School Of Theatre’s ‘Metamorphoses’ Professes Love’s Timelessness

Penn State’s School of Theatre is back with its first mainstage show of the academic year: “Metamorphoses.”

Premiering in 1998 and written by Mary Zimmermann, the Tony Award-winning “Metamorphoses” is based on a classic poem of the same name by Roman poet Ovid. The play revives age-old myths of Midas, Aphrodite, and Phaeton, among others.

“Metamorphoses” weaves through the legends like chapters in its holistic story. Attempting to capture what it means to live, the show’s scenes paint pictures of love —¬†and how the loss of it can devastate one’s humanity.

Opening with the story of Midas’ self-absorption, the play centers around a father who forgoes his daughter’s affection and is later left striving for it.

“The myths in this play are about those two staggering and confounding pillars of human experience: love and grief,” Sam Osheroff, the show’s director, said. “Without love, there can be no grief. Indeed, some say that grief is the price of love.”

Further instantiating the show’s themes, Penn State’s Pavilion Theatre was transformed by the company. The thrust performance space now features an enormous pool of water, filling the majority of the playing area.

The play “literalizes” its title with the symbolic use of a pool as its core setting, according to the show’s dramaturg, Arushi Grover.

“In some ways, we stand ankles-deep in the cool rush of a scene we’ve seen before,” Grover said. “Reflected in this watery surface is our past, rooting us in the now and then.”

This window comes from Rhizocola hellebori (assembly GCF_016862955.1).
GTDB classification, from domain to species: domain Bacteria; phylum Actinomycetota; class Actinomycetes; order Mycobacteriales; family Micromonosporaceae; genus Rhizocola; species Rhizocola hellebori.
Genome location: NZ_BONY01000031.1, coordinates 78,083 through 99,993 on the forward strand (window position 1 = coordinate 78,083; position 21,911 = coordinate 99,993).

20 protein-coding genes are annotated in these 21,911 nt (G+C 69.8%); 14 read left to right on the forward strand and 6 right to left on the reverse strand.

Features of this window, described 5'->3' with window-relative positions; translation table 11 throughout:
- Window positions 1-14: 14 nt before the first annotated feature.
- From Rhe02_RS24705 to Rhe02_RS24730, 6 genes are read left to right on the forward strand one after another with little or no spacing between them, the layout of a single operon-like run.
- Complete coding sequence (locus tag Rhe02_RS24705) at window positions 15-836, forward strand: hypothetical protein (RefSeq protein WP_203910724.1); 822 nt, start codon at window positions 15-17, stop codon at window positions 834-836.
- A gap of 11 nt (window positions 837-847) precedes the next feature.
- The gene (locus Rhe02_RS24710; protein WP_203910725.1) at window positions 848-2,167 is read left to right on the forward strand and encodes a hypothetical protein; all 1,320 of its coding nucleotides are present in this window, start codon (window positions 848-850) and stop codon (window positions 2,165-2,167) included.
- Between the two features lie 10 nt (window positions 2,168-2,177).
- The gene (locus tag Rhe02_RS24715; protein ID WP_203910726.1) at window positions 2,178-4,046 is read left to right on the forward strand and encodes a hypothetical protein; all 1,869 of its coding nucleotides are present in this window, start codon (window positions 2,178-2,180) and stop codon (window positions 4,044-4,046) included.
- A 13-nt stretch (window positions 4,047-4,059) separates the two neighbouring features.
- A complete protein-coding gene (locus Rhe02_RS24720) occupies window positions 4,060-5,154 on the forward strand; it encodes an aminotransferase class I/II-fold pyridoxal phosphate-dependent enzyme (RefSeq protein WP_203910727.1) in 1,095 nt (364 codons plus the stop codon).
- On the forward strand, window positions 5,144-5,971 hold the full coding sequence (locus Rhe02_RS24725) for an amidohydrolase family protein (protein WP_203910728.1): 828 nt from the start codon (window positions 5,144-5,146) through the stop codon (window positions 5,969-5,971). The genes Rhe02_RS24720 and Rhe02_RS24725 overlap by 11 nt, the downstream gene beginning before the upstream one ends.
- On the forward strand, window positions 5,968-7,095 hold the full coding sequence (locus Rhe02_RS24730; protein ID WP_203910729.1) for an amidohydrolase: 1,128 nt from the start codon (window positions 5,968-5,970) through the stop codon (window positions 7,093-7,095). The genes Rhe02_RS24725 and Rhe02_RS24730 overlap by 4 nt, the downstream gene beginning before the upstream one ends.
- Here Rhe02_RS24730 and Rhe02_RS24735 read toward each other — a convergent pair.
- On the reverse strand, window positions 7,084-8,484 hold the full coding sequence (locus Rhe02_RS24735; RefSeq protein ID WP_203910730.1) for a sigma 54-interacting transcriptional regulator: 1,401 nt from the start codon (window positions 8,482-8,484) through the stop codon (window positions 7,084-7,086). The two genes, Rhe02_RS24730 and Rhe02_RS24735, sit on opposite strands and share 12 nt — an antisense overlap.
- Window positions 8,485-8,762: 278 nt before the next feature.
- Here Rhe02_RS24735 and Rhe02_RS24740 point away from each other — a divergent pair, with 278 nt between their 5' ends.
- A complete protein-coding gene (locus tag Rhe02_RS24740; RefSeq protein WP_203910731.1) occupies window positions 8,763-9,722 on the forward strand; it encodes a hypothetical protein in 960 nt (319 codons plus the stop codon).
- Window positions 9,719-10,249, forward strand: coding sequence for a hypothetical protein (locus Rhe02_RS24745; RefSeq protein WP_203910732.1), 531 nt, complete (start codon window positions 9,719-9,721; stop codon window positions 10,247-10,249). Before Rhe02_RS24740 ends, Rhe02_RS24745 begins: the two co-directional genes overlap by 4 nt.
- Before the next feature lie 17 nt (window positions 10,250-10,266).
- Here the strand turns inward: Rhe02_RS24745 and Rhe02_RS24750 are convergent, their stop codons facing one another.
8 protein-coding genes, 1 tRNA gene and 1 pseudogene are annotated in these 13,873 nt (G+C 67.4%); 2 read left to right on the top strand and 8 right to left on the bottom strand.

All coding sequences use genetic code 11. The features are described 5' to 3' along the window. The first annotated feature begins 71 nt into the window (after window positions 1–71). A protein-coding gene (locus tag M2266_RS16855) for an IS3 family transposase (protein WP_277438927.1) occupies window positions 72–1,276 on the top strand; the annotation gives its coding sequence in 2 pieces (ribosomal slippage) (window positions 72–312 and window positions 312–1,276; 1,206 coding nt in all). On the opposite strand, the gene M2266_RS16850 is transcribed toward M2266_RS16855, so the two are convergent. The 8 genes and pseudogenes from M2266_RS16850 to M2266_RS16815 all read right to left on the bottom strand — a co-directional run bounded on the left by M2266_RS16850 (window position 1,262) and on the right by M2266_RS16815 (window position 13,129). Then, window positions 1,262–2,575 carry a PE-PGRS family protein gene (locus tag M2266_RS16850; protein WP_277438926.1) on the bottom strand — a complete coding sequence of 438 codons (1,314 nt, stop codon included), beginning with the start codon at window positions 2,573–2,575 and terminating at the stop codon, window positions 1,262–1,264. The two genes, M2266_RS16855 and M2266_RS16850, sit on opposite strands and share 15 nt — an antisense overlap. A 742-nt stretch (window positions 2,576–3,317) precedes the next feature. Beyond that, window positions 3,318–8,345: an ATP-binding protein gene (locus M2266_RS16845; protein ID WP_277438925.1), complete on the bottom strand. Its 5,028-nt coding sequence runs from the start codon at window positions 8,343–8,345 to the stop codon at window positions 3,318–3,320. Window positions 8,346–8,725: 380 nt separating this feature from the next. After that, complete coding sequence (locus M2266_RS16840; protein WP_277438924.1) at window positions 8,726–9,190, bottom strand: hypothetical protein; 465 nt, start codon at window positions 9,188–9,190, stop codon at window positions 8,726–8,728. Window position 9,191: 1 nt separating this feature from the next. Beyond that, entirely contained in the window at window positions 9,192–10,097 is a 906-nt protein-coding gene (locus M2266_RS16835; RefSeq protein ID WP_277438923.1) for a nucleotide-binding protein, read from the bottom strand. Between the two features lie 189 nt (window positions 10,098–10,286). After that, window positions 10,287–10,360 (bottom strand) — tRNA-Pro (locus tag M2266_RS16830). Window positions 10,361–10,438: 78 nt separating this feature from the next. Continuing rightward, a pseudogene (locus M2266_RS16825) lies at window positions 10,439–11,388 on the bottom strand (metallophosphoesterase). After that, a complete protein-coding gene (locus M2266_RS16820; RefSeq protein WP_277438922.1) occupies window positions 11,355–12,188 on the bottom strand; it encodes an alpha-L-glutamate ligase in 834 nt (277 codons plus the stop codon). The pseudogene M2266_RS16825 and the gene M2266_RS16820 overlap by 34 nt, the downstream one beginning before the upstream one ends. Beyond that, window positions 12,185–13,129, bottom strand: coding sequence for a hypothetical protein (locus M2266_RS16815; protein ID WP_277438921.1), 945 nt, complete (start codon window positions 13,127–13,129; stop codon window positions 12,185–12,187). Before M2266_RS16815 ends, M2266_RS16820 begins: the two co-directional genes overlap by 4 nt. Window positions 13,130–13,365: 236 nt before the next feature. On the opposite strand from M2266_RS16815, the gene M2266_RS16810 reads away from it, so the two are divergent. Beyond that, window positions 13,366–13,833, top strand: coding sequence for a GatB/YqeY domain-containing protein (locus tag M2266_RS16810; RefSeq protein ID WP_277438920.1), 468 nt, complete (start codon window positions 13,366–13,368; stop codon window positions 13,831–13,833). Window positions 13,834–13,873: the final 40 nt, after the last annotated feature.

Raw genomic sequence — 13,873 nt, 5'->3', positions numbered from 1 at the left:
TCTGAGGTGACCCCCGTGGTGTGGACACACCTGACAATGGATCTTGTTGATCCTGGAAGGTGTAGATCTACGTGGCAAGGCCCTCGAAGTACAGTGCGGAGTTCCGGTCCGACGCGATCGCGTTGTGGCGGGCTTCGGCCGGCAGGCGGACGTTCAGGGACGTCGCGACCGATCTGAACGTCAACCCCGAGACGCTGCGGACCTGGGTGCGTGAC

Projecting no particular timeframe, the play epitomizes its episodes’ timelessness in its conceptual costume design and expressive choreography. The cast’s movements onstage flow in the same manner as their shapeless togas or the water they perform in.

“We tech-minded moderns might dismiss mythology as a primitive and failed attempt to explain the world,” Osheroff said. “To ignore myths this way is to miss their deeper cultural and functional place in the human psyche.”

Although the retold stories were created long ago, “Metamorphoses” makes clear that their themes remain as relevant as ever. Warnings of destructive grief and neglect are not confined to ancient times, nor are celebrations of charity and embrace.

“Sure, science might explain the origins of the universe,” Osheroff said. “But sometimes it takes a story, a myth, to unravel a heartache.”

Performances begin at 7:30 p.m. with a runtime of roughly 90 minutes. There is no intermission.

Student tickets for the evening performances can be purchased for $12.50, while regular admission is $20. Performances will run until October 15 in the Pavilion Theatre.

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About the Author

Sam Fremin

Sam is a senior from Ashburn, Virginia, majoring in journalism and political science & minoring in German and creative writing. He is a Dallas Cowboys fan who relishes the misery of Eagles fans. All hate messages can be sent to [email protected] or @SamFremin on Twitter.

He may or may not read every single comment he gets.

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